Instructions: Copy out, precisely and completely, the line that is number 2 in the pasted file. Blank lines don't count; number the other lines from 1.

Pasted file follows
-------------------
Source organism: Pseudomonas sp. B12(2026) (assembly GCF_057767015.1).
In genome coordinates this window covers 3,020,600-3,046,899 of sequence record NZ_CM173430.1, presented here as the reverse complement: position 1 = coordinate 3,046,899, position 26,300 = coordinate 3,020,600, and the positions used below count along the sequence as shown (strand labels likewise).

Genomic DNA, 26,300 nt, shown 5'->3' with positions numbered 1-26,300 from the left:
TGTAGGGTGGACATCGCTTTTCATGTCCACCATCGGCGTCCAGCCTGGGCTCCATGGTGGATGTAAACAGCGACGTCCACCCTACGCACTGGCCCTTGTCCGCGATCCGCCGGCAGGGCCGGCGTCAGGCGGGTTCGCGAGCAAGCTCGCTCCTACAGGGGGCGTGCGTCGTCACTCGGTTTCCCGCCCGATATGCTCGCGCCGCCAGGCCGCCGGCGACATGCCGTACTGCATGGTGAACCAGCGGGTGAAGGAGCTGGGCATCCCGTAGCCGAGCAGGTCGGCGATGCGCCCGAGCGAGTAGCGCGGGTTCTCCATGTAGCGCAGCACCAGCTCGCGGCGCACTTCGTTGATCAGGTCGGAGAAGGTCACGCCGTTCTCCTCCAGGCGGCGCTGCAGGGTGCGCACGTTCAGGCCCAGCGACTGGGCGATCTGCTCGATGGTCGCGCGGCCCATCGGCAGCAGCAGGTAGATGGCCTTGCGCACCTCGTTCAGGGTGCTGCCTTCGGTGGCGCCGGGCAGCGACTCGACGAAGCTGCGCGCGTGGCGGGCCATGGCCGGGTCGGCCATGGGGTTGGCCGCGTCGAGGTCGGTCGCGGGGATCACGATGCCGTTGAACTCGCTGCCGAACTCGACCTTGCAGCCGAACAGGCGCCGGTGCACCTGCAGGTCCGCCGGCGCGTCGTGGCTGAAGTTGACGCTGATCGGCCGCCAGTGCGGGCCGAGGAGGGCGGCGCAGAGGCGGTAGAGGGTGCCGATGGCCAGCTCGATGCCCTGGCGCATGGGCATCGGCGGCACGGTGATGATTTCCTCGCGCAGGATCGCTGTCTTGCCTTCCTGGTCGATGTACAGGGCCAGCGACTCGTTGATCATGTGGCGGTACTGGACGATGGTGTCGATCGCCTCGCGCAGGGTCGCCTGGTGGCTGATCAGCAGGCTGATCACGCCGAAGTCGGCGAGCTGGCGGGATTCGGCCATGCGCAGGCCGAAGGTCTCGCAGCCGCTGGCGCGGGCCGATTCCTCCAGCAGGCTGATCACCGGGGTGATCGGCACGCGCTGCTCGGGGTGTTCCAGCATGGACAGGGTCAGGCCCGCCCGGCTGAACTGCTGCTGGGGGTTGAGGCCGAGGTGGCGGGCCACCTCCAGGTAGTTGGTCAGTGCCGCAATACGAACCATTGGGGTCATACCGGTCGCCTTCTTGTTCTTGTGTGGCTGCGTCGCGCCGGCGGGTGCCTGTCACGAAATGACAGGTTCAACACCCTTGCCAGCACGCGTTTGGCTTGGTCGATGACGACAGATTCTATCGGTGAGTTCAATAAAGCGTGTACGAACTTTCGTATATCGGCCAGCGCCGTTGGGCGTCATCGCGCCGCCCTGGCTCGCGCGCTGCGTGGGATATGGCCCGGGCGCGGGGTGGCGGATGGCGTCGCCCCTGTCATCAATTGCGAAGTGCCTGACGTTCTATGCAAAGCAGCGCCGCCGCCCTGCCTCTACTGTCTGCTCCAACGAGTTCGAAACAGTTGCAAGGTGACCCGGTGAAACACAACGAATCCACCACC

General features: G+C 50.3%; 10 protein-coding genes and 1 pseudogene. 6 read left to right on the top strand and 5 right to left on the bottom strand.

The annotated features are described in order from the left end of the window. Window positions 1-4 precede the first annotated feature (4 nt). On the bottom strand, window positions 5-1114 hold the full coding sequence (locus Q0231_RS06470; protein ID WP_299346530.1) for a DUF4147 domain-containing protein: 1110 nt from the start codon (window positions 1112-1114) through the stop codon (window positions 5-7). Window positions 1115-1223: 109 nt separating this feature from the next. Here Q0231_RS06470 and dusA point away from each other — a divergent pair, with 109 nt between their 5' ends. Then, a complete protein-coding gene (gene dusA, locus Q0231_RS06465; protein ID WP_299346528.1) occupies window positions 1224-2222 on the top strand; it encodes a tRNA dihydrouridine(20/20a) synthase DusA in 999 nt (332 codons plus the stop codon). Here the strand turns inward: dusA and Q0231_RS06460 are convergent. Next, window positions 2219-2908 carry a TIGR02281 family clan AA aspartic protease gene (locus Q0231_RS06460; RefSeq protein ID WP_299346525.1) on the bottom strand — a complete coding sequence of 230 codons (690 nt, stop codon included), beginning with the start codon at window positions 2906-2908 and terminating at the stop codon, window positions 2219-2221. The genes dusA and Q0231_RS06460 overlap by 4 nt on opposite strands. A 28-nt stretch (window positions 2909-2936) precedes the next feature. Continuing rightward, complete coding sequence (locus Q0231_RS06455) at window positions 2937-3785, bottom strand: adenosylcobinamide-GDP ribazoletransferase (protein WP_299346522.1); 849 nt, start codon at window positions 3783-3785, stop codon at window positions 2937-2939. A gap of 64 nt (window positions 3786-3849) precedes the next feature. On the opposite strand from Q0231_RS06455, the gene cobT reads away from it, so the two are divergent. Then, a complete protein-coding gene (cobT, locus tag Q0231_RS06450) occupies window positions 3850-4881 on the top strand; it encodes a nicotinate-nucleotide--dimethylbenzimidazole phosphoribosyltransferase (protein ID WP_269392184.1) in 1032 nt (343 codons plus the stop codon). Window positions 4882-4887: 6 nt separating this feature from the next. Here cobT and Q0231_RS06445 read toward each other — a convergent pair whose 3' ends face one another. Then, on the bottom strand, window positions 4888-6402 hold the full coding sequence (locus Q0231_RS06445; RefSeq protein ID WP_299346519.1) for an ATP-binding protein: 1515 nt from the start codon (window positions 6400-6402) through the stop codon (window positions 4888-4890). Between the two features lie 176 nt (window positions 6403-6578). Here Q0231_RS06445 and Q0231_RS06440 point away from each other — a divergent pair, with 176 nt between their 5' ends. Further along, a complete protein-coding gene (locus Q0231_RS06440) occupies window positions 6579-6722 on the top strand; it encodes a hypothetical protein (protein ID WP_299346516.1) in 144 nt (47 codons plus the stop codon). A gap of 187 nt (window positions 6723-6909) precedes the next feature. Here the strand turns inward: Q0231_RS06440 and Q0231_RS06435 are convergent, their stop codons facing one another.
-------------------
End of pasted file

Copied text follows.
In genome coordinates this window covers 3,020,600-3,046,899 of sequence record NZ_CM173430.1, presented here as the reverse complement: position 1 = coordinate 3,046,899, position 26,300 = coordinate 3,020,600, and the positions used below count along the sequence as shown (strand labels likewise).